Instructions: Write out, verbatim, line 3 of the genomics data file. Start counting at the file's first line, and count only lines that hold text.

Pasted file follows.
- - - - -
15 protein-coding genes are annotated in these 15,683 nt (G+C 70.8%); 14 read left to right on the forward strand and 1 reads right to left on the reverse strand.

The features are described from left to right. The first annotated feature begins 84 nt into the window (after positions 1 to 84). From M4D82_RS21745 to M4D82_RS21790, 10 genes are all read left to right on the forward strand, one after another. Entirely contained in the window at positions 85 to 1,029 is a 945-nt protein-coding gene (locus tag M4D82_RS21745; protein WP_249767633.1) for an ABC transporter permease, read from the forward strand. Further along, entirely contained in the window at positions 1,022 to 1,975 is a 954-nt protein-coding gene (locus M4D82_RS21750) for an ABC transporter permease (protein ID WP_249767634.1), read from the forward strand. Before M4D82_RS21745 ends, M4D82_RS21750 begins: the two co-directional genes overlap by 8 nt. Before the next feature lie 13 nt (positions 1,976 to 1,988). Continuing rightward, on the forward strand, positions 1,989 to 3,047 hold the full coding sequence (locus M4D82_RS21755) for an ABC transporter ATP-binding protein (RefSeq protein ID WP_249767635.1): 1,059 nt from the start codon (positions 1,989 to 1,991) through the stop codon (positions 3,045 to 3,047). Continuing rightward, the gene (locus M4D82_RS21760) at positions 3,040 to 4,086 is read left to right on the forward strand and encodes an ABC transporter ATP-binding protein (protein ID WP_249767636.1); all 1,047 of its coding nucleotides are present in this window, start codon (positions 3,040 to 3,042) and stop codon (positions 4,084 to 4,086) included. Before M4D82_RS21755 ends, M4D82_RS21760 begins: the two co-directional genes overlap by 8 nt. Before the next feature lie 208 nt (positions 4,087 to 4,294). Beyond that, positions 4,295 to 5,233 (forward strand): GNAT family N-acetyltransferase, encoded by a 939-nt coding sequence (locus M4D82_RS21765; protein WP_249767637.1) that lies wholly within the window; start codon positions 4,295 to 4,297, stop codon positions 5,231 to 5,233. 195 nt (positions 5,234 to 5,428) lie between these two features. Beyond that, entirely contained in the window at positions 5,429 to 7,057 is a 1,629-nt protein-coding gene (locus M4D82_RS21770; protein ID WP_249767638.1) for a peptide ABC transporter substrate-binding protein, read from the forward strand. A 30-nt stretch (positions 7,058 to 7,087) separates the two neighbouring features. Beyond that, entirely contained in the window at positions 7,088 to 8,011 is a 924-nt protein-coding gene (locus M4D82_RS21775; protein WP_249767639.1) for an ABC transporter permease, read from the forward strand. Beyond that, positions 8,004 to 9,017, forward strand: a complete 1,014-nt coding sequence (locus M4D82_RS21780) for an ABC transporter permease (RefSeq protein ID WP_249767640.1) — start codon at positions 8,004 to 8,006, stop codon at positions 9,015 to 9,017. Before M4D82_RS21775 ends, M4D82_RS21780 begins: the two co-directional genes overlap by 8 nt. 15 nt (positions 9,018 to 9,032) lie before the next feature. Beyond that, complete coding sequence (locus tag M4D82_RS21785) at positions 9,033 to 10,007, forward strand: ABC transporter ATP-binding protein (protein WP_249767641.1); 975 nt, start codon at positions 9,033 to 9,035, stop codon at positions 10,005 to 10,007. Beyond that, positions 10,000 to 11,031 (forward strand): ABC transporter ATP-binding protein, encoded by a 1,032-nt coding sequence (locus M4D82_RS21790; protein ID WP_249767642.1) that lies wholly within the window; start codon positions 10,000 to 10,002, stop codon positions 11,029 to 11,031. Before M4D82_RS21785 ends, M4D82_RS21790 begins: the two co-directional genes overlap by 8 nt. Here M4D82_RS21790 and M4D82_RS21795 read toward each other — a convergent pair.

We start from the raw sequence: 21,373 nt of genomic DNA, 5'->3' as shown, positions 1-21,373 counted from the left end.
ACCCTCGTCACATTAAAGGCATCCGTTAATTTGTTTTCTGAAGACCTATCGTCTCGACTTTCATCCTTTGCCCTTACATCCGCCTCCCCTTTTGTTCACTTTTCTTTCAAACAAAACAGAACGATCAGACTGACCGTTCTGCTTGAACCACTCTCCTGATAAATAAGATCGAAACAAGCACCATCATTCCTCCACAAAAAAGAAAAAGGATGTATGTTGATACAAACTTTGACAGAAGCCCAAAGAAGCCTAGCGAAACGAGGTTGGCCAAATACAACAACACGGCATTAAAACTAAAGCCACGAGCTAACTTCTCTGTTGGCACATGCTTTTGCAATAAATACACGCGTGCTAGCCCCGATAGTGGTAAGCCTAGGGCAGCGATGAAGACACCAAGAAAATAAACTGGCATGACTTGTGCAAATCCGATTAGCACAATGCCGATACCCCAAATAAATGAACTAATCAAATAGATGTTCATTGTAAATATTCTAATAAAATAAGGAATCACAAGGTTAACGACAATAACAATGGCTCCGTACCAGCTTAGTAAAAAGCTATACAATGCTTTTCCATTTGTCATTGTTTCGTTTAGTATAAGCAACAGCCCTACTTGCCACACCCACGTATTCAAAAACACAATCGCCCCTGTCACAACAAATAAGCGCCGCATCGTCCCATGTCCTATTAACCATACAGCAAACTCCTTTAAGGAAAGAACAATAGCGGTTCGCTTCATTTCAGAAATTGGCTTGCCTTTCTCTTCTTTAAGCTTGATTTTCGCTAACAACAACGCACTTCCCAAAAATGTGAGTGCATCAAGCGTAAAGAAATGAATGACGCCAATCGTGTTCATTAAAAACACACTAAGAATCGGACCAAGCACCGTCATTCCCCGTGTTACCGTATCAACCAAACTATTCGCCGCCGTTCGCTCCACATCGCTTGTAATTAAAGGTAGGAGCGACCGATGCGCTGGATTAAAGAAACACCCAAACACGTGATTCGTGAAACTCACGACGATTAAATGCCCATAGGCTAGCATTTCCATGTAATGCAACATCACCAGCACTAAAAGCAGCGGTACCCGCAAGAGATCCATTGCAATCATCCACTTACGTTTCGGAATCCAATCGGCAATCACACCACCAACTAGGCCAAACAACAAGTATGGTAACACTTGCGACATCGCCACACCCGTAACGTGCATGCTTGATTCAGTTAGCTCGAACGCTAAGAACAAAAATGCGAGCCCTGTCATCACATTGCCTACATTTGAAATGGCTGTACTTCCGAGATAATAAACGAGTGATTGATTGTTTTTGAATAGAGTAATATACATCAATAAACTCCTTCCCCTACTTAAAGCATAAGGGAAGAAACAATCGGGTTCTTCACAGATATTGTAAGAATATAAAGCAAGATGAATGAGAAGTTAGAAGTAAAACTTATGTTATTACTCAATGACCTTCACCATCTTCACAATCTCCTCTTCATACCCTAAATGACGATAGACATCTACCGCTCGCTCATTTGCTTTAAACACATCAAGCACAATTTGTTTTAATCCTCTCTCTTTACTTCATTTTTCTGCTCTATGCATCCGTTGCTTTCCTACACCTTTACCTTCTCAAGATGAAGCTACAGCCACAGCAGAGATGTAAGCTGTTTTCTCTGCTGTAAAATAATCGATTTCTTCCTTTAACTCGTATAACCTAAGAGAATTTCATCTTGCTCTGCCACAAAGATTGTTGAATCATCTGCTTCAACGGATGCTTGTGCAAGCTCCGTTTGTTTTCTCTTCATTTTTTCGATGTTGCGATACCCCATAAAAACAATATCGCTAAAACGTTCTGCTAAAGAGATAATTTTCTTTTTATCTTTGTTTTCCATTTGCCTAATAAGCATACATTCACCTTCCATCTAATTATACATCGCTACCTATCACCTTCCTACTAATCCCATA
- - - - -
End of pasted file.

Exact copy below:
We start from the raw sequence: 21,373 nt of genomic DNA, 5'->3' as shown, positions 1-21,373 counted from the left end.